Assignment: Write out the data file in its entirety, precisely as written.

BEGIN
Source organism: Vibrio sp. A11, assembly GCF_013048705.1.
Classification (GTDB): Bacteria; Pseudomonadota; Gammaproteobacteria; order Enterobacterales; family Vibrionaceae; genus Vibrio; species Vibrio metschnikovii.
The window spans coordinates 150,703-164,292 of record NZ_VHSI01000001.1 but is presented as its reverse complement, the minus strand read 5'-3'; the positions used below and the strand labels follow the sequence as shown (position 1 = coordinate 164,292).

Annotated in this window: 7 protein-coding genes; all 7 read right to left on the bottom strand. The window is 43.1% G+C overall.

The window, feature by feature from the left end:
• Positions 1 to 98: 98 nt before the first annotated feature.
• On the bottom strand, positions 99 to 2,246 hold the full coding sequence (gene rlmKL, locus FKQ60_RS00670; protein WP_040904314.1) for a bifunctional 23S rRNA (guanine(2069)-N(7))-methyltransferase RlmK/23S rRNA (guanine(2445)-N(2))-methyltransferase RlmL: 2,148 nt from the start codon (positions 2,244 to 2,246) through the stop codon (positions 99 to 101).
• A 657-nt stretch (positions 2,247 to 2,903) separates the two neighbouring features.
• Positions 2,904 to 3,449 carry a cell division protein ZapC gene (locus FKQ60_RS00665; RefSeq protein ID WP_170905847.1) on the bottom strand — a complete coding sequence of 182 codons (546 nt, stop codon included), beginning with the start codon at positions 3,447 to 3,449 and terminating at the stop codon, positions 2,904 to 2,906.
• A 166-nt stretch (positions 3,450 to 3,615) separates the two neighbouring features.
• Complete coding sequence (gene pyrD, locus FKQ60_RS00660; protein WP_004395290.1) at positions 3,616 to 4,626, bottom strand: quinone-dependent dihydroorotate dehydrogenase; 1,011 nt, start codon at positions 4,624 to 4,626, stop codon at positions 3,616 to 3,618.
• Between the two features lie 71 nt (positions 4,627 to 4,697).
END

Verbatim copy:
Source organism: Vibrio sp. A11, assembly GCF_013048705.1.
Classification (GTDB): Bacteria; Pseudomonadota; Gammaproteobacteria; order Enterobacterales; family Vibrionaceae; genus Vibrio; species Vibrio metschnikovii.
The window spans coordinates 150,703-164,292 of record NZ_VHSI01000001.1 but is presented as its reverse complement, the minus strand read 5'-3'; the positions used below and the strand labels follow the sequence as shown (position 1 = coordinate 164,292).

Annotated in this window: 7 protein-coding genes; all 7 read right to left on the bottom strand. The window is 43.1% G+C overall.

The window, feature by feature from the left end:
• Positions 1 to 98: 98 nt before the first annotated feature.
• On the bottom strand, positions 99 to 2,246 hold the full coding sequence (gene rlmKL, locus FKQ60_RS00670; protein WP_040904314.1) for a bifunctional 23S rRNA (guanine(2069)-N(7))-methyltransferase RlmK/23S rRNA (guanine(2445)-N(2))-methyltransferase RlmL: 2,148 nt from the start codon (positions 2,244 to 2,246) through the stop codon (positions 99 to 101).
• A 657-nt stretch (positions 2,247 to 2,903) separates the two neighbouring features.
• Positions 2,904 to 3,449 carry a cell division protein ZapC gene (locus FKQ60_RS00665; RefSeq protein ID WP_170905847.1) on the bottom strand — a complete coding sequence of 182 codons (546 nt, stop codon included), beginning with the start codon at positions 3,447 to 3,449 and terminating at the stop codon, positions 2,904 to 2,906.
• A 166-nt stretch (positions 3,450 to 3,615) separates the two neighbouring features.
• Complete coding sequence (gene pyrD, locus FKQ60_RS00660; protein WP_004395290.1) at positions 3,616 to 4,626, bottom strand: quinone-dependent dihydroorotate dehydrogenase; 1,011 nt, start codon at positions 4,624 to 4,626, stop codon at positions 3,616 to 3,618.
• Between the two features lie 71 nt (positions 4,627 to 4,697).